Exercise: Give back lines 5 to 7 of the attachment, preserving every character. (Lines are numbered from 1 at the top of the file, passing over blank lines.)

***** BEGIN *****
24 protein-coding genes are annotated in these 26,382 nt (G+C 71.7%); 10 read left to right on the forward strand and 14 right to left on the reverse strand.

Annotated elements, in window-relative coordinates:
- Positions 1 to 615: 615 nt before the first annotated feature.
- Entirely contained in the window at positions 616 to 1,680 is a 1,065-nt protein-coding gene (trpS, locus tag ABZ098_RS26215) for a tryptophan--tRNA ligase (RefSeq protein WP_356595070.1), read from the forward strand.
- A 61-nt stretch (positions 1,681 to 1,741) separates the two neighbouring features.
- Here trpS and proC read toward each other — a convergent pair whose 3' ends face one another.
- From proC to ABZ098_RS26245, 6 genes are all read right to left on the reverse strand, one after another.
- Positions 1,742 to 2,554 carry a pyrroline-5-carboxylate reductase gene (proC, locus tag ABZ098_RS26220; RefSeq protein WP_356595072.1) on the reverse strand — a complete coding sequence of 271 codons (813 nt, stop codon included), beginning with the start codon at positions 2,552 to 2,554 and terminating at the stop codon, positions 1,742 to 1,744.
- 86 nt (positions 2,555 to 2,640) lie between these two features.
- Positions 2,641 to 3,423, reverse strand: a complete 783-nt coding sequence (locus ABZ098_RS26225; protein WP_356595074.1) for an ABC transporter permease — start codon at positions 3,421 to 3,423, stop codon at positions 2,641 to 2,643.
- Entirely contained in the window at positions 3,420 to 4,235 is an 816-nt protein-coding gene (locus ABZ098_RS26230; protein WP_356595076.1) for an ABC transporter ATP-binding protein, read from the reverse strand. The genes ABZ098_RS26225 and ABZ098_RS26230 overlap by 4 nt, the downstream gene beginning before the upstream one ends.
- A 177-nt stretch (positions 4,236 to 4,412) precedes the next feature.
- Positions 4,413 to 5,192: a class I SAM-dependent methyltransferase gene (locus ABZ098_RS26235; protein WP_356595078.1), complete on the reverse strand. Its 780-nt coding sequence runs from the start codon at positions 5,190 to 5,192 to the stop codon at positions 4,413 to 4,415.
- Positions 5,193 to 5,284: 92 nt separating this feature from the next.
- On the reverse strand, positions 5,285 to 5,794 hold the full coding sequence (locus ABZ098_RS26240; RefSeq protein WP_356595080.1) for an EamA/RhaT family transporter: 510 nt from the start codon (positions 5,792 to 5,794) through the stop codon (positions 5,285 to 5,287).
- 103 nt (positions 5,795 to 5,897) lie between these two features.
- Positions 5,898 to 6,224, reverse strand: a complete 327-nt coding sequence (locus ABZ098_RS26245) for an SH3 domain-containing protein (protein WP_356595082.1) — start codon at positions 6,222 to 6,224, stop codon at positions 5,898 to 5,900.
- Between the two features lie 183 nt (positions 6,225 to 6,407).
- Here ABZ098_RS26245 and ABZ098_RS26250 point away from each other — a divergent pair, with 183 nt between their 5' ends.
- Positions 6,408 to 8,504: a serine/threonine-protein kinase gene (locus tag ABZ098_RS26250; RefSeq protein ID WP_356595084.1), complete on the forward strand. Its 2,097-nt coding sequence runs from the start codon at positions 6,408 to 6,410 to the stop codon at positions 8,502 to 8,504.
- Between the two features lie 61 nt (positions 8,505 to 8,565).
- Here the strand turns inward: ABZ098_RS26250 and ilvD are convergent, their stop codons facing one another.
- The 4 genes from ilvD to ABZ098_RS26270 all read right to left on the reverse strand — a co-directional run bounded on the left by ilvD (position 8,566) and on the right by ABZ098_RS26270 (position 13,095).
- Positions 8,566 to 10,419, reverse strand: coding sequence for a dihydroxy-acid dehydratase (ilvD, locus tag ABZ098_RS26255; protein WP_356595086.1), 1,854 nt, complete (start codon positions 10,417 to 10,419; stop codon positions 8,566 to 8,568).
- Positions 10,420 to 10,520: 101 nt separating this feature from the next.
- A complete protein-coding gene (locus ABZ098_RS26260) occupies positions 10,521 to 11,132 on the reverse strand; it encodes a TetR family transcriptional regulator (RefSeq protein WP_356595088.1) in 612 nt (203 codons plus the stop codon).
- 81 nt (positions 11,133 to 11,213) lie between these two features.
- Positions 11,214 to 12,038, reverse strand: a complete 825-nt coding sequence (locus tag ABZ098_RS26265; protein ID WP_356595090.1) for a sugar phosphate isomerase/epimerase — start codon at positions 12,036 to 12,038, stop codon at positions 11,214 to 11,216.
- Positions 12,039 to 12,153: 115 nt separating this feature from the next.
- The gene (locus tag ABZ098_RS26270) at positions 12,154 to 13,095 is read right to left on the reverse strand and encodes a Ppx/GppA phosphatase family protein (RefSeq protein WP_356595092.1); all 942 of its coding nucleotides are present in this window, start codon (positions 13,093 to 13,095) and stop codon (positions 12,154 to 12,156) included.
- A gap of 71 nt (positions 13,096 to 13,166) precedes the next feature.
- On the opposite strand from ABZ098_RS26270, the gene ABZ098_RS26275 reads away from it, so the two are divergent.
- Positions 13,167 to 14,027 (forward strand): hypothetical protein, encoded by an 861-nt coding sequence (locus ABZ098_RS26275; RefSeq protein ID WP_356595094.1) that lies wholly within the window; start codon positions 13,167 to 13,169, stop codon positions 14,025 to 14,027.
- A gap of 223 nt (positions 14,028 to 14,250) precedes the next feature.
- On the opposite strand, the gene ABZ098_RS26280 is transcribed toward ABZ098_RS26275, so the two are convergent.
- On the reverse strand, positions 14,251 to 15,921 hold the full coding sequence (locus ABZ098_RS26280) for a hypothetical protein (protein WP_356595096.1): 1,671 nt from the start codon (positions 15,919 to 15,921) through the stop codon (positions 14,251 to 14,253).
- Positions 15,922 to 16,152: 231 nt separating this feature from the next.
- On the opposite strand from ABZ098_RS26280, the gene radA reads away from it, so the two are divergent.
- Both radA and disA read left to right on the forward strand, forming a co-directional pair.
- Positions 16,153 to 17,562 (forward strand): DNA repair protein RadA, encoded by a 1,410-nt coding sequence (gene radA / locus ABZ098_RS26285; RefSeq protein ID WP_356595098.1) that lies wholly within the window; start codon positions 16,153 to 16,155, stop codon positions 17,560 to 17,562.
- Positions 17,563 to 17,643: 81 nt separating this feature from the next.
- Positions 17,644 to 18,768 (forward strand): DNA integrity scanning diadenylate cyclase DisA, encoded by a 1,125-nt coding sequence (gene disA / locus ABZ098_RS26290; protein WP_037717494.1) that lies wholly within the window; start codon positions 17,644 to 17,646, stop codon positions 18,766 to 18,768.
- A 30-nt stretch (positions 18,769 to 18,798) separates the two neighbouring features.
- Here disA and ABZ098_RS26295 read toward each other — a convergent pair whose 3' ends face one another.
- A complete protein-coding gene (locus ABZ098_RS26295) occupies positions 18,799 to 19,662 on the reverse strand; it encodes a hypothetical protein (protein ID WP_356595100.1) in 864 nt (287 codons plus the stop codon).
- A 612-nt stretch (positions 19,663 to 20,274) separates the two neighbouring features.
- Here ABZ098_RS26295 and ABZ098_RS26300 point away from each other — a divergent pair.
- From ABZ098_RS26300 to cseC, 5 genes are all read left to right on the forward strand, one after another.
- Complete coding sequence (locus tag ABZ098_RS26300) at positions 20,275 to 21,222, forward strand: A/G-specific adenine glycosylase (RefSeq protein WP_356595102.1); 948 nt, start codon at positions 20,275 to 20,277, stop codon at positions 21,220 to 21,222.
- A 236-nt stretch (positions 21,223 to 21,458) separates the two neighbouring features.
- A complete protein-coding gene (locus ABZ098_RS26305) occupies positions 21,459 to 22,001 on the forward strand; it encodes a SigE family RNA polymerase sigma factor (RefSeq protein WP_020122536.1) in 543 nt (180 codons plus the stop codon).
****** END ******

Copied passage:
- A 61-nt stretch (positions 1,681 to 1,741) separates the two neighbouring features.
- Here trpS and proC read toward each other — a convergent pair whose 3' ends face one another.
- From proC to ABZ098_RS26245, 6 genes are all read right to left on the reverse strand, one after another.